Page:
Then we had the Fae, which is a huge part of the story. Okay, without the Fae, there would be no story. I discovered after reading the Iron King by Julie Kawaga that I wasn’t a fan of the Seelie and Unseelie courts. I like my faeries to be like Tinkerbell… not human-sized beings of royalty. This is where the importance of reading blurbs come into play. Still, I’d heard of Ms. Moning and had wanted to read her works for awhile. So the Fae might not have been a big enough discouragement to have avoided this novel. *Subjective dislike*
Even before I realized this was a Fae novel, I remember thinking this might not be my read, even as early as page 8. You might wonder why I kept reading, because I had contemplated shelving it. I remembered the slow start of Unearthly and how much I loved that novel once I hit around page 40-60. So many people boasted about the Darkfever series, I pushed onward, thinking it might be a funky start.
Well, it wasn’t. The writing style wasn’t to my preference. It was rather rambly. Before you mention Ramblings of an Amateur Author, keep in mind I’m a hypocrite. I do things I don’t always enjoy in others. Rambling–yeah… not so fond of listening to others do it. Told from the first person point of view, Mac loved to ramble. I could almost get over that, except she ruined the story in other ways also.
The way this was written was as if Mac was telling me, the reader, what had happened during her adventure in Dublin. I’ve started books written with sentences like you’d never imagined life would be so tough, but I’ve never warmed up to the style (*Subjective dislike). Mac took it one step further with foretelling at the end of most scenes and sometimes in the middle, which made an otherwise okay storyline too predictable for words, and frankly, rather anticlimactic.
Here’s an example by what I mean. I’m all excited about an upcoming fight. I can feel my heart pick up speed in anticipation. Yeah… I get that into books. My eyes are glued to the page. Mac reveals her plan, and I’m like oh yeah! Let’s do this thing. I’m tensed, and then she narrates:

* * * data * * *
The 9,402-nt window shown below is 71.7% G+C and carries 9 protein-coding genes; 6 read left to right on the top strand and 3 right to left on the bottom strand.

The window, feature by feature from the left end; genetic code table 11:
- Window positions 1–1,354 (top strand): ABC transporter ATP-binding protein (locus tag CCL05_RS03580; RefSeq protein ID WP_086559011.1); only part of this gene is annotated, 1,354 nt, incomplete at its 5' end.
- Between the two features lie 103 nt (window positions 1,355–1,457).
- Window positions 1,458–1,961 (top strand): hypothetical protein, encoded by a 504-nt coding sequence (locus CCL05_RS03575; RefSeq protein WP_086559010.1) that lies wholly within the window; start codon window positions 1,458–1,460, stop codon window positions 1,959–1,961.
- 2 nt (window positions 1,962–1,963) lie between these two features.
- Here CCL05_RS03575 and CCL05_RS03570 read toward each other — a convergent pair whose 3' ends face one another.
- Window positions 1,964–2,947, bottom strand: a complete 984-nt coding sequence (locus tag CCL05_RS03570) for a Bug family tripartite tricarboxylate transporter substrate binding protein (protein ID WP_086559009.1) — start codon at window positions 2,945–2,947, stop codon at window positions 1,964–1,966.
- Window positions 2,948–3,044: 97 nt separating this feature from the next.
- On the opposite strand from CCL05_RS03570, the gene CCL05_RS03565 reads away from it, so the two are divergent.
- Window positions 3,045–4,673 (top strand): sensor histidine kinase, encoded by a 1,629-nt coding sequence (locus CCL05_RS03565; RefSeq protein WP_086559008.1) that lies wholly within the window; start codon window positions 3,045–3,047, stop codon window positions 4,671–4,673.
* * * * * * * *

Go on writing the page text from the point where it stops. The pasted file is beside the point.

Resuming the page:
“It could have worked that way, it should have worked that way, but I made one critical error.”
At that moment, I put the book down and contemplate tearing it in half. Why in the world did she ruin the surprise? If anything ruined the book, it was stuff like that in every single scene. Seriously. I’d be hard pressed to find a scene without that kind of foretelling. What’s wrong with slamming a reader with the unexpected when it happens.
Story also hopped back and forth between time rather just telling it in a linear fashion. I hated that. I thought a matter was settled and was ready to move on, since we had. Then she popped back to the time directly after two scenes ago and filled in a gap. Why not just fill in the information so the gap was never there to begin with? *More subjective dislikes*
Finally, the tense wasn’t consistent. Others might not notice or care, for me the switches between past and present tense were jarring. Yeah… I’m all over the place in this post with tense…. but remember… hypocrite.
So Darkfever wasn’t for me, and I’m certainly not ragging on it. This novel/series has received a lot of praise, and I’m sure for good reason. If you’re into the Fae, fashion, and Southern bell-like heroines, you might really dig this work.
I did have a favorite passage. Perhaps it’s because I’m as morbid as Mac.
Don’t accuse me of being morbid when I’m merely the product of a culture that buries the bones of the ones they love in pretty, manicured flower gardens so they can keep them nearby and go talk to them whenever they feel troubled or depressed. That’s morbid. Not to mention bizarre. Dogs bury bones, too.
One other thing, if you’re looking for a story with a finite ending, this isn’t it. Darkfever is only the beginning and very open-ended. ...more